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Separation Anxiety Is Totally Normal, Even Now. Here’s How To Manage It

·4-min read

If you’ve heard the phrase ‘separation anxiety’ before, it’s probably been about parents and their children or pets and their owners, not necessarily people in relationships. But after three lockdowns in a global pandemic, and a lacklustre summer, more and more people are recognising separation anxiety in themselves. On top of that, they’re feeling ashamed of it.

“When my husband is out I start getting anxious,” Silva tells R29. “Not about him, that something terrible will happen to him, but selfishly for me. This dreadful loneliness and inadequacy overtakes me. Pretty pathetic.”

I’ve felt the same way. Despite being perfectly happy in my own company before 2020 and even looking forward to it, I find myself increasingly anxious when my wife goes out in the evening or if I venture out on my own. I’m scared of the rational and the irrational – that my OCD will flare when I’m in public and I won’t be able to deal; that I’ll choke on something and no one will save me – and I miss the comfort of her being in the next room. It is almost embarrassing to feel like this, still, when lockdown ended months ago. Surely I should have moved past it?

Happily, that particular anxiety is misplaced. After spending so much time at close quarters (especially when the outdoors was so perilous), this kind of separation anxiety is inevitable, says certified counsellor and Counselling Directory member Kathryn Taylor.

“Lockdown and the pandemic has created a lot of fear around illness and death and made people recognise their immortality. Being anxious about COVID and the possible impact in terms of losing loved ones to it has heightened that fear,” says Kathryn. While being in lockdown meant that those risks were less, the lifting of lockdown can mean people feeling excessive fear or panic that something will happen to their loved ones when they are apart.

These fears aren’t always directly COVID-related, although that doesn’t make the impact any less significant, adds psychotherapist Shelley Treacher. “People have had to be unusually self-reliant or dependent on a select few for so long that we can expect to feel insecure or uncertain of our capabilities.” Significantly, many of us have also felt traumatised or have experienced earlier trauma resurfacing, too. “This takes time to heal from, and may leave us feeling insular and socially unsure of ourselves.”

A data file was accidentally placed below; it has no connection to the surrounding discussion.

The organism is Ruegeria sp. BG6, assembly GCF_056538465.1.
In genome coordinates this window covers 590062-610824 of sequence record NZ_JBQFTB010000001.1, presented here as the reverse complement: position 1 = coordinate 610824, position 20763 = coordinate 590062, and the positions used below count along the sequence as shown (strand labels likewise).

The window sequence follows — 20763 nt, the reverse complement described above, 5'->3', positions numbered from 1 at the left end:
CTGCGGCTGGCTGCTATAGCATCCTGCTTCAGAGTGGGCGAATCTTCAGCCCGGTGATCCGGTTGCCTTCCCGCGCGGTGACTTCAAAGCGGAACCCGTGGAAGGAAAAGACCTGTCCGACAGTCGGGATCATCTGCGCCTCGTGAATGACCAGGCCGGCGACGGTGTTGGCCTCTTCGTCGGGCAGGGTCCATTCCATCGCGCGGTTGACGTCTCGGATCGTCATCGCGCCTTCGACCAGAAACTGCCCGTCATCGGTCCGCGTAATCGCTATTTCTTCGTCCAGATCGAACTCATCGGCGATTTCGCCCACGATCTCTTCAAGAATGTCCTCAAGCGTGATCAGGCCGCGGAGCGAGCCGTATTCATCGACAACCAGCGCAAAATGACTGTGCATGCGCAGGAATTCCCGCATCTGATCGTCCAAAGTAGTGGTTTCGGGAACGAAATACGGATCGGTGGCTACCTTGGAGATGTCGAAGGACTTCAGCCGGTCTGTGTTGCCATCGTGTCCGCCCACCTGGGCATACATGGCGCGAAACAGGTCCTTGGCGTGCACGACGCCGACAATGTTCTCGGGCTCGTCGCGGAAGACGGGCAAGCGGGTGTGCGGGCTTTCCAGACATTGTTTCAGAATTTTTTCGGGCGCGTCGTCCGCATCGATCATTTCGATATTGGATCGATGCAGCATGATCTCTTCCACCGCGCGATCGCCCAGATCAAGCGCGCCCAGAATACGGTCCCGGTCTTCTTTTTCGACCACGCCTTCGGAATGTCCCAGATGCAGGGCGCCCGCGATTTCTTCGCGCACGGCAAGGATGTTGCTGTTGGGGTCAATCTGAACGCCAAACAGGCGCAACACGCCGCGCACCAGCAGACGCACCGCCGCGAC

Despite knowing that COVID has had an impact on our collective psyche, there is a lot of shame surrounding anxiety about being away from your partner. It feels like you’re admitting something childish or taboo when you say that you’re struggling to be on your own, or like you’re bragging about how smitten you are. Shelley thinks this could come from the emphasis that is put on independence in our culture. “[The shame] may have something to do with patriarchy and a dominance-led culture where value is placed on hardness and strength. Here, being emotional or dependent may be seen as weakness. Or it may be that we hide our vulnerability for fear of not being accepted for who we really are.”

As with all forms of anxiety, knowing that the fear is fundamentally irrational doesn’t help either. In fact, it can just add to it, confirms Kathryn.

“A lot of people don’t find it easy to talk to others about their feelings for fear of being laughed at or looking stupid. Often clients are unable to prevent themselves from feeling the way they do, which transpires into them seeing themselves as inadequate, bad, weak or not deserving.”

Ultimately, this kind of anxiety is perfectly natural, even now, and should not be mistaken for a form of co-dependency. Shelley says: “We all need others in order to co-regulate and be happy. It’s okay to admit that and to talk about it. It’s only when separation anxiety tips into game-playing, passive aggression, manipulation or self-harm that it becomes unmanageable and a problem.” Equally, it’s important to be mindful of when it can begin to affect your ability to function (such as inability to sleep, fear of being alone, obsessive thoughts, anxiety and agitation or controlling behaviours).

If you’re struggling to deal, Kathryn suggests several ways you can manage and reduce your anxiety, including journalling, planning and doing things on your own, introducing mindfulness and, of course, seeking professional support through your GP or a therapist.

On top of that, directing kindness and compassion towards yourself is fundamental, not only in alleviating the anxiety but in lifting the shame around it, too.

“The key to coming out of separation anxiety,” emphasises Shelley, “is compassion for the feelings, and focusing on yourself rather than the other.”

Like what you see? How about some more R29 goodness, right here?

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